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fabi

Is this the right decision?

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Here is my question: After a judgment is entered against someone and e write of execusion has been orderd by the court. Can the judgment holder or their attorney try to request and attach a business account that belongs to a corporation or LLC, where the judgment debtor is a member and has access to that bank account?

Thanks for your feedback and have a great weekend.

:)

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Nope, you cannot attach the business accounts unless you can break through the corporate veil first. A corporation or LLC is considered an separate entity from the individual and hence, unless the corporation or LLC was party to the suit, you cannot take the assets of the corporation.

Now, if the individual has stock in the corporation, you can attach that and either garnish the dividend checks from the corporation or seize and force the sale of the stock of the corporation to satisfy the judgment since the stock is an asset of the individual.

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WhoCares1000: Thanks for your reply. The whole idea is to know how a judgment creditor can find if you are part of a corporation or llc! A friend was asking me and I had no idea how it works.

You mentioned The corporate Veil. Do they need to brake that first in order to request the sale of shares or stock?

Thanks.:)

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They can get an order signed by a judge to go after those assets if you are found to be hiding the assets from you creditors in that account. Most attorneys will not take it this far because it is a ton of work/attorney time. But if you are not an owner/partner in the corporation such a motion would not be sucessful.

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I think the decision would depend on whether this is a closely held company or not. If it not a closely held company, then it is as simple as finding out which broker is holding the stock and doing a levy similar to a bank account levy.

If this is a closely held company, then there will be more work involved. You will need to find out if the debtor is the only person who owns the shares in the company or if there are other shareholders. You will also need to find out if the debtor is just a shareholder or an employee of the company.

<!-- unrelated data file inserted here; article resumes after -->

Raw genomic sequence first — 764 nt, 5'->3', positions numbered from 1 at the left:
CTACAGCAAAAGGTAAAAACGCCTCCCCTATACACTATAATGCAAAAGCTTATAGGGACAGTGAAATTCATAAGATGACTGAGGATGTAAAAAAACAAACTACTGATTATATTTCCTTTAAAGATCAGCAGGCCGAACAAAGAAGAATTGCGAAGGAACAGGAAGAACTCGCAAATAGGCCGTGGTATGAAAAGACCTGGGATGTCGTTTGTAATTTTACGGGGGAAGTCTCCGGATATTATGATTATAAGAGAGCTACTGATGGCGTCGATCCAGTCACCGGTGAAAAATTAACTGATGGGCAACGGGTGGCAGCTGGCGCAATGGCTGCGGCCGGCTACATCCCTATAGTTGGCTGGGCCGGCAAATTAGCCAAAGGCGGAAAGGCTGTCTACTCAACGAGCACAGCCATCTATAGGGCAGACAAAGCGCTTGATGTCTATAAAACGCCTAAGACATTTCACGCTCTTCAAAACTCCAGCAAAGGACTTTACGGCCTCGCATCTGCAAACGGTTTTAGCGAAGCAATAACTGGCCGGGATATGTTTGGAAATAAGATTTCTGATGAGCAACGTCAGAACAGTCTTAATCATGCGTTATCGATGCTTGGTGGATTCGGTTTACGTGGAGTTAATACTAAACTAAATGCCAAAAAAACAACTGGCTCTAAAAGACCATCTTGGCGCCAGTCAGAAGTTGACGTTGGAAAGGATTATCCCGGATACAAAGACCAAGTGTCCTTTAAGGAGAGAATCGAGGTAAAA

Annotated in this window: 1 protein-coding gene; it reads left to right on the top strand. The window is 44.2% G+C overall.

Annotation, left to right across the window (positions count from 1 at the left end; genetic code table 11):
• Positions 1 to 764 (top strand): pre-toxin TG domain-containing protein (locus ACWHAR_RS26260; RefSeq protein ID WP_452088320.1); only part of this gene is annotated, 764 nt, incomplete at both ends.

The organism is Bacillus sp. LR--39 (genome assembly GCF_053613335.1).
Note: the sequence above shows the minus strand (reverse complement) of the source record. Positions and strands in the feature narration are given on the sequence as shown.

If the debtor is the only shareholder, then realize that taking the shares will probably put the debtor out of work and then you have to run the company and do an orderly sale of the assets and pay off the other debts of the company before you can collect your money. All this takes time and effort too. Not only that but the company could be in the red which means it will actually cost you to take it. However, in this situation, the debtor is usually an employee of the company too which means you can garnish their wages from the company under the garnishment laws of the state the debtor is in. As for dividends, once you take the first dividend check through levy, expect the company to declare no dividends until you either are satisfied or give up.

If the debtor is not the only shareholder, then you can determine if the shareholder is an employee of the company or simply a shareholder. If they are an employee, wage garnishment laws apply. If they are a shareholder, then you can consider attaching the stock and then telling the other shareholders that you are willing to sell the stock as its per share value which is usually the company book value (assets - liabilities) divided by the number of shares.

As you can see, this will take some work so unless this is the only route left to satisfy a judgment, you may want to consider another route.

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